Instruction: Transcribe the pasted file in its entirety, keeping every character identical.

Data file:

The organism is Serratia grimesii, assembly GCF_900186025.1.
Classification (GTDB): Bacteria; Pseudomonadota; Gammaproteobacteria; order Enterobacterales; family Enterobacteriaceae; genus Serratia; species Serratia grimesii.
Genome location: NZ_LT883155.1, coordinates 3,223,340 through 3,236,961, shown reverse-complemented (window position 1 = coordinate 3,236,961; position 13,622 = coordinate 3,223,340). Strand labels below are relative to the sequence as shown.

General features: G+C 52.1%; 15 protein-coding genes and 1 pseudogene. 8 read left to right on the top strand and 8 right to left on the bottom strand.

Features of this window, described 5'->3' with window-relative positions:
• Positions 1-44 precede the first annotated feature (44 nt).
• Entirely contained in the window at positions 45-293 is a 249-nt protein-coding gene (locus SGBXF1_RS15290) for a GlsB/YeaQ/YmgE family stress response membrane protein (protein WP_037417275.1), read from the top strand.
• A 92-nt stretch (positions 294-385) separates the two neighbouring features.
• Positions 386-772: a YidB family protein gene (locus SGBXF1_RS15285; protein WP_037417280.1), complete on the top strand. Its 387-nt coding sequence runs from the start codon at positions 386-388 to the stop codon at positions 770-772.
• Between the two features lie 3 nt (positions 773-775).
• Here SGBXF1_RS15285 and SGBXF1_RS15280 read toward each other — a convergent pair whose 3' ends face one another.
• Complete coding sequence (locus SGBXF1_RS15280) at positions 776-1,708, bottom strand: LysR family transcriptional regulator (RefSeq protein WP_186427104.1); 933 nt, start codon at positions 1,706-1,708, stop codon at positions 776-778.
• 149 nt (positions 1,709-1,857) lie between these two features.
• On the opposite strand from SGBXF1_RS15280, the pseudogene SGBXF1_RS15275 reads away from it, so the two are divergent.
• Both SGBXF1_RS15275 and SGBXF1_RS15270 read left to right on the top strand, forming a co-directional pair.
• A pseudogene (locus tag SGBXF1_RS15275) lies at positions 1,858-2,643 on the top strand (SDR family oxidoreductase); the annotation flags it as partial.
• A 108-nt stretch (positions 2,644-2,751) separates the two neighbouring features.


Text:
The organism is Serratia grimesii, assembly GCF_900186025.1.
Classification (GTDB): Bacteria; Pseudomonadota; Gammaproteobacteria; order Enterobacterales; family Enterobacteriaceae; genus Serratia; species Serratia grimesii.
Genome location: NZ_LT883155.1, coordinates 3,223,340 through 3,236,961, shown reverse-complemented (window position 1 = coordinate 3,236,961; position 13,622 = coordinate 3,223,340). Strand labels below are relative to the sequence as shown.

General features: G+C 52.1%; 15 protein-coding genes and 1 pseudogene. 8 read left to right on the top strand and 8 right to left on the bottom strand.

Features of this window, described 5'->3' with window-relative positions:
• Positions 1-44 precede the first annotated feature (44 nt).
• Entirely contained in the window at positions 45-293 is a 249-nt protein-coding gene (locus SGBXF1_RS15290) for a GlsB/YeaQ/YmgE family stress response membrane protein (protein WP_037417275.1), read from the top strand.
• A 92-nt stretch (positions 294-385) separates the two neighbouring features.
• Positions 386-772: a YidB family protein gene (locus SGBXF1_RS15285; protein WP_037417280.1), complete on the top strand. Its 387-nt coding sequence runs from the start codon at positions 386-388 to the stop codon at positions 770-772.
• Between the two features lie 3 nt (positions 773-775).
• Here SGBXF1_RS15285 and SGBXF1_RS15280 read toward each other — a convergent pair whose 3' ends face one another.
• Complete coding sequence (locus SGBXF1_RS15280) at positions 776-1,708, bottom strand: LysR family transcriptional regulator (RefSeq protein WP_186427104.1); 933 nt, start codon at positions 1,706-1,708, stop codon at positions 776-778.
• 149 nt (positions 1,709-1,857) lie between these two features.
• On the opposite strand from SGBXF1_RS15280, the pseudogene SGBXF1_RS15275 reads away from it, so the two are divergent.
• Both SGBXF1_RS15275 and SGBXF1_RS15270 read left to right on the top strand, forming a co-directional pair.
• A pseudogene (locus tag SGBXF1_RS15275) lies at positions 1,858-2,643 on the top strand (SDR family oxidoreductase); the annotation flags it as partial.
• A 108-nt stretch (positions 2,644-2,751) separates the two neighbouring features.